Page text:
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Ancient Europeans Laid to Rest with Their Beloved Dogs 2,200 Years Ago

Ancient Europeans Laid to Rest with Their Beloved Dogs 2,200 Years Ago

In what is now northern Italy, people from an ancient community were laid to rest alongside animals like dogs and horses. While the reasons behind this practice remain a puzzle, it suggests a special bond between these individuals and their furry companions.

A recent study delved into 161 burials dating back to the Late Iron Age, approximately 2,200 years ago, with around 10 percent of the individuals being interred with animals at the excavation site near Verona, known as Seminario Vescovile.

The research team, seeking clues in the demographics, diets, genetics, and burial conditions of both humans and animals, found no clear connections among the burials.

Dr. Zita Laffranchi from the University of Bern in Switzerland, a co-author of the study, remarked that the lack of commonalities among the graves opens the door to various interpretations of these human-animal co-burials.

Source: Good News Network

Among the intriguing findings were four instances where individuals were buried alongside dogs or horses. These included a baby resting beside a dog, a middle-aged man accompanied by a small dog, and a middle-aged woman interred with a whole horse and a dog skull.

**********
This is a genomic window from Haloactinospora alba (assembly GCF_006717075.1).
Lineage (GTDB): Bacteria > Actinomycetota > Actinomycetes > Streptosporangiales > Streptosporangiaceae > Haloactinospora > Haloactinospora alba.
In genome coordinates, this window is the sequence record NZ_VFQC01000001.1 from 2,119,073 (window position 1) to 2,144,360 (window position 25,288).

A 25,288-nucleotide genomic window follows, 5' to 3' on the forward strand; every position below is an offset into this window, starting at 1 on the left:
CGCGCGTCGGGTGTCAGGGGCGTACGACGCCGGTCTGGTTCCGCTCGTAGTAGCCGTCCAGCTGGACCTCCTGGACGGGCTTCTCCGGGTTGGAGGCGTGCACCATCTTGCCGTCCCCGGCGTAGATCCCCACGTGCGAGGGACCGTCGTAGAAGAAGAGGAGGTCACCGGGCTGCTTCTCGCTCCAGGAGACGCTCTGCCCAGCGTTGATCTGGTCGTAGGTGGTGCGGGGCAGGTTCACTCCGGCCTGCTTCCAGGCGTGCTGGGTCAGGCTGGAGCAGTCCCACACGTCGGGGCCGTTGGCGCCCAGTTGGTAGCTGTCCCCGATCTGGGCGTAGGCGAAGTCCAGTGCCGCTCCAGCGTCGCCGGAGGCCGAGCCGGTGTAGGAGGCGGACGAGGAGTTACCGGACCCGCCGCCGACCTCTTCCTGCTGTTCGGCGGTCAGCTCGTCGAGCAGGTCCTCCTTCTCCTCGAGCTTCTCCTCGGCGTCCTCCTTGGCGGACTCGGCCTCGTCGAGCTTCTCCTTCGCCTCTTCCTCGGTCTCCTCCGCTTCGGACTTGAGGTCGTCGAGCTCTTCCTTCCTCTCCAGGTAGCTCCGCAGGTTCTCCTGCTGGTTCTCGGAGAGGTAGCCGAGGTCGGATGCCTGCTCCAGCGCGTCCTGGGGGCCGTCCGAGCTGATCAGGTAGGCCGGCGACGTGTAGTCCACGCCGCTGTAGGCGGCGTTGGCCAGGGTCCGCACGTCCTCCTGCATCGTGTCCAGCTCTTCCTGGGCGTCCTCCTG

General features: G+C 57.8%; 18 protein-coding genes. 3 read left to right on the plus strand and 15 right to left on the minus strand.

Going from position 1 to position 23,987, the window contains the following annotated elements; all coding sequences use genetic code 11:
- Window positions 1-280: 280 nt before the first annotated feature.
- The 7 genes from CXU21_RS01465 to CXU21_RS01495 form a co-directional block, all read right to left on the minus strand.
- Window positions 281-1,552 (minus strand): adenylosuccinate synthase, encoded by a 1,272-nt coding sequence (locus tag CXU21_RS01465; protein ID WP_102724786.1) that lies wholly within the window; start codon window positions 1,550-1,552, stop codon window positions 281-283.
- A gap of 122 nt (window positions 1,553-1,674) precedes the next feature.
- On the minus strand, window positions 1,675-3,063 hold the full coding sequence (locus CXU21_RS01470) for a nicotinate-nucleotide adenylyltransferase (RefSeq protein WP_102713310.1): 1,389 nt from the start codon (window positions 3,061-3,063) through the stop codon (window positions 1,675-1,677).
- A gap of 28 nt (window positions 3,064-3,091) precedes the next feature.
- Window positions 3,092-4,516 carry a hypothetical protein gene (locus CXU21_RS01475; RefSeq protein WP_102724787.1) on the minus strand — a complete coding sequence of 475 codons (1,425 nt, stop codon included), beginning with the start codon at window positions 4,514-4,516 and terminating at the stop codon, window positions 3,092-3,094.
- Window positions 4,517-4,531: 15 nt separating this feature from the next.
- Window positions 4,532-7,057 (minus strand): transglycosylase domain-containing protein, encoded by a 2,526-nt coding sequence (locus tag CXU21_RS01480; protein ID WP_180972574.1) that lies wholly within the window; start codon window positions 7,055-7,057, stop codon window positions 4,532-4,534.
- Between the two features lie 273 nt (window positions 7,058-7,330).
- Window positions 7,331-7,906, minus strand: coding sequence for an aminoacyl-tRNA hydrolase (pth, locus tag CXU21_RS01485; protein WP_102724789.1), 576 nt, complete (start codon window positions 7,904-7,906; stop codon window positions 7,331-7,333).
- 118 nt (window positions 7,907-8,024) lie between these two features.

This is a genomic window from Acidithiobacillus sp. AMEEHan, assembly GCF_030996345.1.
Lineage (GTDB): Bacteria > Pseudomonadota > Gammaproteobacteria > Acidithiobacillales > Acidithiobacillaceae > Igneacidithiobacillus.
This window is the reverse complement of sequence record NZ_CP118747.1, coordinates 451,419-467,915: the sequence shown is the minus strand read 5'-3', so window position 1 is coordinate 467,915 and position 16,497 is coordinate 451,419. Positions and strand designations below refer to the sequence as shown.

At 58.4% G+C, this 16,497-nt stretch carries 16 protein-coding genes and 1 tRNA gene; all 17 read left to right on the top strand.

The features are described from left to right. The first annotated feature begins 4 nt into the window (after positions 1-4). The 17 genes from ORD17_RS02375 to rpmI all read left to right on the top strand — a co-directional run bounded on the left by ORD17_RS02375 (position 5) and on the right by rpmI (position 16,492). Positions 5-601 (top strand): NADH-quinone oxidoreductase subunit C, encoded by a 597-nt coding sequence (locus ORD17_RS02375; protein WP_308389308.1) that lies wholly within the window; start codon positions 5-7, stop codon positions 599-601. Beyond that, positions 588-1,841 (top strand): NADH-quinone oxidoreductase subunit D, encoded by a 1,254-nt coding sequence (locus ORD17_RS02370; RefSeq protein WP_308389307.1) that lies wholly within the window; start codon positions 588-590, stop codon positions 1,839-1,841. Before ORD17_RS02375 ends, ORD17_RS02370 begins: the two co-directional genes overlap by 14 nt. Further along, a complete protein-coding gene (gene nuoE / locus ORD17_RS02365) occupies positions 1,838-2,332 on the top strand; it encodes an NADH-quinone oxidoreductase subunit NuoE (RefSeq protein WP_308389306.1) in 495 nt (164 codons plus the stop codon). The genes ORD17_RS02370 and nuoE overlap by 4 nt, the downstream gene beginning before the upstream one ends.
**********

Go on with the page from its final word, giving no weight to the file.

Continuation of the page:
Some graves contained animal remains possibly used as offerings, such as pigs, a chicken, and part of a cow, hinting at symbolic gestures towards the deceased.

Dr. Laffranchi added that while dogs and horses held religious significance in ancient societies, individuals might have been laid to rest with their beloved animal companions as well.

The research, published in the journal PLOS One by a team of Swiss and Italian researchers, suggests that a mix of personal preferences and societal traditions could have influenced the human-animal burial customs.

Titled ‘Until Death Do Us Part,’ this study is part of the CELTUDALPS research project, shedding light on the burial practices involving horses and dogs in ancient Italy and offering glimpses into the rituals and beliefs of that era.

Emma, who has a journalism education, enthusiastically writes articles for our dog blog. She combines her love for writing with her deep fondness for dogs to create engaging and informative content. Emma's work reflects her commitment to sharing heartwarming stories and valuable insights about our beloved canine companions.